Country diary: from garlic mustard, through a glat, to the pulse of spring


There are rights of way, and there are rites of way. One thing leads to another, and this way began with garlic mustard and led into the white pulse of May.

Garlic mustard, Alliaria petiolata, has toothy, nettle-like leaves that have a garlicky pong when crushed; its 120cm stem is topped with a cluster of X-shaped flowers, each of four petals, that look like little white butterflies.

Along the byways, now that the blackthorn has passed, garlic mustard is joined by the true wild garlic, cow parsley, hogweed, stitchwort and a blast of hawthorn may blossom.

In the brightness of the hedge whites, a way through them was almost invisible. Between the lane and a field with a public footpath across it, the glat – a gap in the hedge – was no right of way but a narrow squeeze up a medieval bank through the hedge’s dark interior.

Within the closing chamber – as if the trees were growing to heal a wound – was a grey feather, lodged in a blackthorn fork. Dropped by a wood pigeon, or left by an unknown agent of secret entrances, the feather felt preternatural, a quiet yet uncannily resonant object.

Around the glat, the impenetrable boundary of field maple, ash, hazel, blackthorn and hawthorn was busily throwing leaves and flowers into the sunlight. Inside was thorny shadow and a feather marking a place in a processional ritual.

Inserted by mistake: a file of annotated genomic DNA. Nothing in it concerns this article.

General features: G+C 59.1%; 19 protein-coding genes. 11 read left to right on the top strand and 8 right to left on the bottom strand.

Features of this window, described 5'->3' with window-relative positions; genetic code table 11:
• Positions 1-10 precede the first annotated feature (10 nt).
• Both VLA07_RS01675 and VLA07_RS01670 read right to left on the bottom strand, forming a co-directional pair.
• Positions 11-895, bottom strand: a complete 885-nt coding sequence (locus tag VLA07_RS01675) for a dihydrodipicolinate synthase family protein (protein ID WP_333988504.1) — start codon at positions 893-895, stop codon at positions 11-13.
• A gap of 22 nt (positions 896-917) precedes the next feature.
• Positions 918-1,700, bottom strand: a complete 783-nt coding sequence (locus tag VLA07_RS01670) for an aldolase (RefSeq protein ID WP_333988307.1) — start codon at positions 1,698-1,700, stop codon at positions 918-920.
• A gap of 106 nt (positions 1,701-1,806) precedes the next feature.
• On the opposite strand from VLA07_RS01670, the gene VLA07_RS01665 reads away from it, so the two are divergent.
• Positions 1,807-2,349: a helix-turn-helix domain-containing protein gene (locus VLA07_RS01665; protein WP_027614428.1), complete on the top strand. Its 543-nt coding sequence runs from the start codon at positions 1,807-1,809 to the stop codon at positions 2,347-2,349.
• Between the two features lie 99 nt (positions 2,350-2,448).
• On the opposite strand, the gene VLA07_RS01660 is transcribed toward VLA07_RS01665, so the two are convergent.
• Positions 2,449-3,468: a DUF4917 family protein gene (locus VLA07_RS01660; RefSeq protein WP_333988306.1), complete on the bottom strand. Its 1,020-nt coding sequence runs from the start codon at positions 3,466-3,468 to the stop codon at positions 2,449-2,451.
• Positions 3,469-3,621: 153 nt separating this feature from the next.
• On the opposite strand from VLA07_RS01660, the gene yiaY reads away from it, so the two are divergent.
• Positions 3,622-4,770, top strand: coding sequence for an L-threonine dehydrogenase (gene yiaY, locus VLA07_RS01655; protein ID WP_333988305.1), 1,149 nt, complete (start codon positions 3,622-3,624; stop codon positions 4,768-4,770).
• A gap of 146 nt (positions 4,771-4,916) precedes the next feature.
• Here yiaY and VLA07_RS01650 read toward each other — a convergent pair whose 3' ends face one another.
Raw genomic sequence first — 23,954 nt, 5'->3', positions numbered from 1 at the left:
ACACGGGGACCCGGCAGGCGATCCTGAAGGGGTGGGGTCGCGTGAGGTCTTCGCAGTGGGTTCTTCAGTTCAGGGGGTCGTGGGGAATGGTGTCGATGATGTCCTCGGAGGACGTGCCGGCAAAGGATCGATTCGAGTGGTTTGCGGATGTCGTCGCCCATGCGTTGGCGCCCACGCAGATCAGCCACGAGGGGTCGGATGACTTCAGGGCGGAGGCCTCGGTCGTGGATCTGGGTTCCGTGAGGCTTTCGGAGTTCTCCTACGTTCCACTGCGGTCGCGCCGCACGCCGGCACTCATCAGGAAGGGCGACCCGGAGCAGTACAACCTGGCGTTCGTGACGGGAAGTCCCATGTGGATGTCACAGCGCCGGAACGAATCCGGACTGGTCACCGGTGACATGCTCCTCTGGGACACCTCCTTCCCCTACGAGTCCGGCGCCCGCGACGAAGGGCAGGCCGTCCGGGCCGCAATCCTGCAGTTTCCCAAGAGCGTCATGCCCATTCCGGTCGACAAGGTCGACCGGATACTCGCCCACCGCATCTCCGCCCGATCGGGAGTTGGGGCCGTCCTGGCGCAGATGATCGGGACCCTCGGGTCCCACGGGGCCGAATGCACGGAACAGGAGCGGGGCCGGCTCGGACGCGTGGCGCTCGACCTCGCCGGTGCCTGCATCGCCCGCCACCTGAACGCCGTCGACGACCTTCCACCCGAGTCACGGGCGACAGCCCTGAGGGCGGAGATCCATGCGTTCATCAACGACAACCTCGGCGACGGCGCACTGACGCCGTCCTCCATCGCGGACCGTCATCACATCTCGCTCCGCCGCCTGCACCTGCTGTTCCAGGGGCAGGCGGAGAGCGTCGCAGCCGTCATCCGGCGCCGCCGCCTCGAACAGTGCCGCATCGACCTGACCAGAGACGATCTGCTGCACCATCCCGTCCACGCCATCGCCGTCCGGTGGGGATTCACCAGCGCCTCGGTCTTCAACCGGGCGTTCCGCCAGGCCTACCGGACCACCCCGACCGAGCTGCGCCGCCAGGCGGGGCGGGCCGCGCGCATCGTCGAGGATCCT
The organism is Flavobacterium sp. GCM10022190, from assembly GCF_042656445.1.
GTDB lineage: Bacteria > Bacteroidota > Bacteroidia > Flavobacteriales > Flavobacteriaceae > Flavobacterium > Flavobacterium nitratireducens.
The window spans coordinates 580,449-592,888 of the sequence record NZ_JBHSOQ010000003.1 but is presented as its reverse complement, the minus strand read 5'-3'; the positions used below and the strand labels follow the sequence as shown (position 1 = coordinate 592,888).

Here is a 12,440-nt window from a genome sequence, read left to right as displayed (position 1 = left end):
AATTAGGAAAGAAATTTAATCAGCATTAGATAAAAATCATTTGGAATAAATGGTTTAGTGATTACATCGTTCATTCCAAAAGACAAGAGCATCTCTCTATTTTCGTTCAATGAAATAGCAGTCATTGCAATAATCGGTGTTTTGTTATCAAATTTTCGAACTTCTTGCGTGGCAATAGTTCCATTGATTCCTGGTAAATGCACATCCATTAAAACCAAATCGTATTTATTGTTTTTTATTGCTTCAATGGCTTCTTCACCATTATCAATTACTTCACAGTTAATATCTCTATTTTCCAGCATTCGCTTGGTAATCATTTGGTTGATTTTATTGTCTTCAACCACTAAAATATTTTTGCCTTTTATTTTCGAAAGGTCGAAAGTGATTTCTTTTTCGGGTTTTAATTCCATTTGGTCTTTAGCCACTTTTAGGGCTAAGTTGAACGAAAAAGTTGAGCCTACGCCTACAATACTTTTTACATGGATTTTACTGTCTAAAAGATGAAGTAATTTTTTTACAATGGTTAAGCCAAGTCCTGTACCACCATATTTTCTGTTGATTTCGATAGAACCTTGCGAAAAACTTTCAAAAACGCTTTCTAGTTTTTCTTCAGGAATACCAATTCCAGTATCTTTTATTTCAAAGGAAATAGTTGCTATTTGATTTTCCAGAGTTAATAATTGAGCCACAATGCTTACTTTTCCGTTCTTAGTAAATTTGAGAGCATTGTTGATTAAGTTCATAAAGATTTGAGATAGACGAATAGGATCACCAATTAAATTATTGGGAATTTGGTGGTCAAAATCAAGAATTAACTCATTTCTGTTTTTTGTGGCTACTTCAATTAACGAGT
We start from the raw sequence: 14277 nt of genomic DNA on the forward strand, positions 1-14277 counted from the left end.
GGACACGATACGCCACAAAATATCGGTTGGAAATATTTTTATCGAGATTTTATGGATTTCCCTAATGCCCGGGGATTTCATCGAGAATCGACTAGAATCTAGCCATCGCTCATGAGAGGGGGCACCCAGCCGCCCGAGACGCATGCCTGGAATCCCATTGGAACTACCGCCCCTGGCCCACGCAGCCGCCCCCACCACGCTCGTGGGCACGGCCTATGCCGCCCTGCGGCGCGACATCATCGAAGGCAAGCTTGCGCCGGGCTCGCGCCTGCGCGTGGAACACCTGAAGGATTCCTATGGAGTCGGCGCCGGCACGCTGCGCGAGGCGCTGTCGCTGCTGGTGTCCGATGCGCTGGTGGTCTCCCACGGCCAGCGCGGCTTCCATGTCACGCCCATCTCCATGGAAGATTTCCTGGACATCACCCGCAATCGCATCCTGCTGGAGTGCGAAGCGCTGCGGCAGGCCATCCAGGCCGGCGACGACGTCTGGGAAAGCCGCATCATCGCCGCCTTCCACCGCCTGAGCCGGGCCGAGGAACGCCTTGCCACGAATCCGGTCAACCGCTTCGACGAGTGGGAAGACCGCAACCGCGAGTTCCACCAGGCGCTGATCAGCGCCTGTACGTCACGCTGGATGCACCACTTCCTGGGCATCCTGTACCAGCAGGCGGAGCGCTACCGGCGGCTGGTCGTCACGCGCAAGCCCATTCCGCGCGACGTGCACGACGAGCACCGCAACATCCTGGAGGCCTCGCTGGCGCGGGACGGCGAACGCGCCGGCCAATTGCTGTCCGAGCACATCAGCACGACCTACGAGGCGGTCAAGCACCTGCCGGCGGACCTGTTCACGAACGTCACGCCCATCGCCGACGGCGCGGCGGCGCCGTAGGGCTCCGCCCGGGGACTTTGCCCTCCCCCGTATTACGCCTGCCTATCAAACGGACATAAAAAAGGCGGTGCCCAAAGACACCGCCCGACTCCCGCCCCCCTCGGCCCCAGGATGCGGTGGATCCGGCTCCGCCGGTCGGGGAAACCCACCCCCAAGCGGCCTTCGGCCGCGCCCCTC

Through the portal and out in the field, a path wavered towards the wood edged with may blossom and then to deeper green. In the wood, ways of deer, badger and fox wound upwards through thorn to what remained of the original hilltop after quarrying was abandoned a century ago.

Here was an ancient crab apple tree the size of a small house, in full, lunar flower, a slight breeze drifting white petal rain into the crawl space under its boughs. This was the flowering henge at the end of the processional journey into the pulse of spring.

The way out to a lane beyond the wood was a struggle, but there, in another hedge, another place, another time, the flowers like little white butterflies were as sharp as garlic, as keen as mustard.


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